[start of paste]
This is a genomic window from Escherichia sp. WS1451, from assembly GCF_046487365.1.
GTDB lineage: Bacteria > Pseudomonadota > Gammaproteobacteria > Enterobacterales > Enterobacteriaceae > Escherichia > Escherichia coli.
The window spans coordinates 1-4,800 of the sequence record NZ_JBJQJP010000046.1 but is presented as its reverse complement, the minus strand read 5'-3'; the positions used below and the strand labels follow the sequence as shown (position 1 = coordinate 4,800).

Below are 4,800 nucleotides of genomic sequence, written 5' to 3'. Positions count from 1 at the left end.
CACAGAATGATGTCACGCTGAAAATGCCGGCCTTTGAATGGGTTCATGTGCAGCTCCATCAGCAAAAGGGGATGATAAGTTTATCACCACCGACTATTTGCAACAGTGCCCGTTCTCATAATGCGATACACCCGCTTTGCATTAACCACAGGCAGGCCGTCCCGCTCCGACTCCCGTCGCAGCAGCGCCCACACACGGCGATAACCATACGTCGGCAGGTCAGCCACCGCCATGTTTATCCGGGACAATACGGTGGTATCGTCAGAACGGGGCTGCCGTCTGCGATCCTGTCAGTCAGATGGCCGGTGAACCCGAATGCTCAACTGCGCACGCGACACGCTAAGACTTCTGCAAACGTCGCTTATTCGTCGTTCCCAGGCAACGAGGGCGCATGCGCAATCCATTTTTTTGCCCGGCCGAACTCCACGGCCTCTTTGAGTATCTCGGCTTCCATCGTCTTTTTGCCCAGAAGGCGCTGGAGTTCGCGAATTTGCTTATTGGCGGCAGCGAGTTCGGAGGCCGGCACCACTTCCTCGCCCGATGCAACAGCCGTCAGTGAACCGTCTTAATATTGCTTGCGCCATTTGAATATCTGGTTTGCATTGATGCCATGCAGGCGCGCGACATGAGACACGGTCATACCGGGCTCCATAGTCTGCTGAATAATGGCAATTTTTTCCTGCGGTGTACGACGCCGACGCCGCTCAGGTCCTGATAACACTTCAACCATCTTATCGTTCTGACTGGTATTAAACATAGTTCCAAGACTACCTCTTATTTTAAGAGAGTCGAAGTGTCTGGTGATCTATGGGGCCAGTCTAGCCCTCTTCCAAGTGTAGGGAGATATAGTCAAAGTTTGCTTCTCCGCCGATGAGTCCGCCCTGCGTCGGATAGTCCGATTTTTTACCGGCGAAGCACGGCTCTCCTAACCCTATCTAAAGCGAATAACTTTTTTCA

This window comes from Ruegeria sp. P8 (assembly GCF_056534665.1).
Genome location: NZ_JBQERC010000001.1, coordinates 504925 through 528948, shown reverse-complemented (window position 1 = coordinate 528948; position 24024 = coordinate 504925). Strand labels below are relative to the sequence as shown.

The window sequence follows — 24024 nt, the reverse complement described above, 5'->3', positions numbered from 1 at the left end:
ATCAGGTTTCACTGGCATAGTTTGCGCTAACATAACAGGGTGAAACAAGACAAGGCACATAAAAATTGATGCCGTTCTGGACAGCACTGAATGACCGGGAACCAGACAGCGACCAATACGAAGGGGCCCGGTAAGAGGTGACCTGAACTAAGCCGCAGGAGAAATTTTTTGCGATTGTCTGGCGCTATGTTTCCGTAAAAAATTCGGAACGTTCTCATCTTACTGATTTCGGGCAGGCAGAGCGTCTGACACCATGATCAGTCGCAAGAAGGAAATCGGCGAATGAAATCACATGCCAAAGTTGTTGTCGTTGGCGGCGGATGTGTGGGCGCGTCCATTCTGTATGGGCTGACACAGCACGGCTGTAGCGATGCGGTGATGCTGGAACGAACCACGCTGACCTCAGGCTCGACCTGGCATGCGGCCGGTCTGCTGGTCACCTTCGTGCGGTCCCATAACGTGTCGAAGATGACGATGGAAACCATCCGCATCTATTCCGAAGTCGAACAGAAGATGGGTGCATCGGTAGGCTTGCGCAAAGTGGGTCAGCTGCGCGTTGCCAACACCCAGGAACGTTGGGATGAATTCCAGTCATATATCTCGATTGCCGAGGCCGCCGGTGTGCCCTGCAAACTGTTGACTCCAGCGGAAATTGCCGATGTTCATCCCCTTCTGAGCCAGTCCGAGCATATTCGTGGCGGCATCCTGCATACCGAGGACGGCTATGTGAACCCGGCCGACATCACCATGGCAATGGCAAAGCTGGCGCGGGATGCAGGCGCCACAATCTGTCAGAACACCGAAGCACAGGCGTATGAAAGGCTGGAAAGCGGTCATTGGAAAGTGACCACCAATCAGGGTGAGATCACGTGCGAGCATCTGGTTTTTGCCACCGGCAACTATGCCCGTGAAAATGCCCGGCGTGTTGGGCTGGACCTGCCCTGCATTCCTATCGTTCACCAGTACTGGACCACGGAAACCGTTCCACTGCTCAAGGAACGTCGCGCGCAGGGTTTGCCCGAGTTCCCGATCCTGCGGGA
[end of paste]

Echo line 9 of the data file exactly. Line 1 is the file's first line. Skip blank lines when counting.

ATCAGGTTTCACTGGCATAGTTTGCGCTAACATAACAGGGTGAAACAAGACAAGGCACATAAAAATTGATGCCGTTCTGGACAGCACTGAATGACCGGGAACCAGACAGCGACCAATACGAAGGGGCCCGGTAAGAGGTGACCTGAACTAAGCCGCAGGAGAAATTTTTTGCGATTGTCTGGCGCTATGTTTCCGTAAAAAATTCGGAACGTTCTCATCTTACTGATTTCGGGCAGGCAGAGCGTCTGACACCATGATCAGTCGCAAGAAGGAAATCGGCGAATGAAATCACATGCCAAAGTTGTTGTCGTTGGCGGCGGATGTGTGGGCGCGTCCATTCTGTATGGGCTGACACAGCACGGCTGTAGCGATGCGGTGATGCTGGAACGAACCACGCTGACCTCAGGCTCGACCTGGCATGCGGCCGGTCTGCTGGTCACCTTCGTGCGGTCCCATAACGTGTCGAAGATGACGATGGAAACCATCCGCATCTATTCCGAAGTCGAACAGAAGATGGGTGCATCGGTAGGCTTGCGCAAAGTGGGTCAGCTGCGCGTTGCCAACACCCAGGAACGTTGGGATGAATTCCAGTCATATATCTCGATTGCCGAGGCCGCCGGTGTGCCCTGCAAACTGTTGACTCCAGCGGAAATTGCCGATGTTCATCCCCTTCTGAGCCAGTCCGAGCATATTCGTGGCGGCATCCTGCATACCGAGGACGGCTATGTGAACCCGGCCGACATCACCATGGCAATGGCAAAGCTGGCGCGGGATGCAGGCGCCACAATCTGTCAGAACACCGAAGCACAGGCGTATGAAAGGCTGGAAAGCGGTCATTGGAAAGTGACCACCAATCAGGGTGAGATCACGTGCGAGCATCTGGTTTTTGCCACCGGCAACTATGCCCGTGAAAATGCCCGGCGTGTTGGGCTGGACCTGCCCTGCATTCCTATCGTTCACCAGTACTGGACCACGGAAACCGTTCCACTGCTCAAGGAACGTCGCGCGCAGGGTTTGCCCGAGTTCCCGATCCTGCGGGA